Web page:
Cyber Security is not for the Faint of Heart

Sep 08, 2016 | by Niloofar Howe

It's only midweek, but we've already witnessed an incredibly active week in the technology and especially the cyber security market: the closing of the Dell/EMC merger; HPE's sale of its non-core software assets, including Arcsight, a leader in the SIEM space, to British firm Micro Focus, Intel's sale of a majority ownership stake of McAfee to TPG, a private equity fund and FireEye founder Ashar Aziz' resignation. This follows on the heels of a very active hunting year for cyber security firms, with Symantec gobbling up Blue Coat and landing itself a CEO in the process, Cisco acquiring Cloudlock, IBM acquiring Resilient Systems, and FireEye acquiring CSG Invotas and iSight Partners.

What does this all mean?

First, market consolidation has to happen. The cyber security industry ecosystem, with 1,200 to 1,500 competitors all trying to solve a piece of the problem is unsustainable, if only financially. As we emerge from the funding frenzy that took over our industry the past few years with a more rational perspective on business fundamentals: growth, profitability, scale, many companies who don't have the financial strength to support themselves simply won't survive-they will either be acquired, or they will go out of business as larger players look to expand their market footprint. Investors want innovation, but they also want discipline and a sustainable business model. As it turns out, perhaps founders do as well.

Second, focus matters. Our industry is not for the faint of heart. Our market is complex and dynamic, our customers' needs evolve rapidly as the threat landscape changes and massive technology shifts create new attack vectors. These dynamics are causing many organizations to completely reevaluate their security strategies. Without leadership - a clear vision and strategy of how to help with today's needs and priorities, competing in this market is impossible. Intel and HP learned that the hard way.

Third, there will be clear winners and losers. Some will be incumbents and some will be upstarts. We are no longer in a "rising tide lifts all boats" market. Our stakeholders, our employees, our customers and our investors are differentiating between companies with the vision, discipline and scale to succeed in a large and growing market, and those without it.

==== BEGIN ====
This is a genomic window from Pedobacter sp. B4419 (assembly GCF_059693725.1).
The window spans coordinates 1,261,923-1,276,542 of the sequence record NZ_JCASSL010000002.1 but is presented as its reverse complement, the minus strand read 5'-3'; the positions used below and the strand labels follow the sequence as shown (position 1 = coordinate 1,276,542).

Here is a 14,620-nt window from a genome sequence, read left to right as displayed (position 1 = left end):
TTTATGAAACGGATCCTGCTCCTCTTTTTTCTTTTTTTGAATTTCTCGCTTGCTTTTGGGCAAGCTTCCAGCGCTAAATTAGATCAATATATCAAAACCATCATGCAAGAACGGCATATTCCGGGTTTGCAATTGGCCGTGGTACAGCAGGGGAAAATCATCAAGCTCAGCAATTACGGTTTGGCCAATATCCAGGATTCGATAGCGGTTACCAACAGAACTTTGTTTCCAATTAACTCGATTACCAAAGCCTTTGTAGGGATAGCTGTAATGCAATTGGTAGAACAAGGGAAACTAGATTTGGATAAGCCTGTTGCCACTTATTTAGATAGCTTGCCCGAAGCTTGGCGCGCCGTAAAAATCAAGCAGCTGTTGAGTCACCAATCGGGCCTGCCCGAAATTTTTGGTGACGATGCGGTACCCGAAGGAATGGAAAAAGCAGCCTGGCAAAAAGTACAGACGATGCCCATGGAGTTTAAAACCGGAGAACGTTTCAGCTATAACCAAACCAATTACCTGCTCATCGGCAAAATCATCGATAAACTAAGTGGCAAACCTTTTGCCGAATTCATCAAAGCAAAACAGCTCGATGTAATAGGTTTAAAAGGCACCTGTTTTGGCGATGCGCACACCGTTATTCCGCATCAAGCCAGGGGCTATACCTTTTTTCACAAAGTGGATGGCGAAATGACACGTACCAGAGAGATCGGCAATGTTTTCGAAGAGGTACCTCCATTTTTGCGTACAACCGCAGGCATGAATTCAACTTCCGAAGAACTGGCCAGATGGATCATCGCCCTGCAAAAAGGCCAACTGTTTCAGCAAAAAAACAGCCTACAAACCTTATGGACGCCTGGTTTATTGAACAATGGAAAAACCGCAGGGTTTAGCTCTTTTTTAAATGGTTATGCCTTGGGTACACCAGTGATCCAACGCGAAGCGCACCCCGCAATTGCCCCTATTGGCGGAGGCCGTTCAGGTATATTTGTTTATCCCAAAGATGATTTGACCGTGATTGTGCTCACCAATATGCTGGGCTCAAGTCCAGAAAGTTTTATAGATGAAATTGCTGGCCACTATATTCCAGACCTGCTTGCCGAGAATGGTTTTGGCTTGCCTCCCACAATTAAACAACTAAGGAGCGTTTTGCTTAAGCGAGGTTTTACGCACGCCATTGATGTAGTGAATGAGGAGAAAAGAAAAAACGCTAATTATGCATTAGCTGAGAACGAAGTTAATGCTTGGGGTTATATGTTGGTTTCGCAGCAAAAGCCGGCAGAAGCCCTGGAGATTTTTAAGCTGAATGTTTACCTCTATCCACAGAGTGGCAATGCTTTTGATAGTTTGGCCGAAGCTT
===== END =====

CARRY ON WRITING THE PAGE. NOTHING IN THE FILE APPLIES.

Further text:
Market bubbles happen when investors let emotions take control of their financial decisions. Years of growing headlines about cyber breaches and C-suite repercussions, Snowden, Wikileaks, cyber crime, state sponsored hacks against film studios, TV shows with misanthropic hackers in obligatory hoodie, fueled that excitement for cyber security companies into a frenzy. We are coming out of this bubble-whether it will be a graceful, slow motion pop or a violent burst remains to be seen.

At RSA, we're excited about our position in the market. With our scale (30,000 customers, including over 90% of the Fortune 100), our global footprint, our 1,000 technology partners, our history of innovation (commercial cryptography, two factor authentication, network forensics) and our current portfolio of products and services (the RSA NetWitness Platform, RSA SecurID Suite, RSA Archer Suite, and the RSA Fraud & Risk Intelligence Suite) we deliver the key capabilities to operationalize the business-driven security strategy that organizations need today. As we celebrate becoming part of Dell Technologies, the incredible footprint of our combined companies- 180,000 employees across 180 countries serving 98% of the Fortune 500- will only accelerate our ability to bring these capabilities to market.

Author: Niloofar Howe

Category: RSA Point of View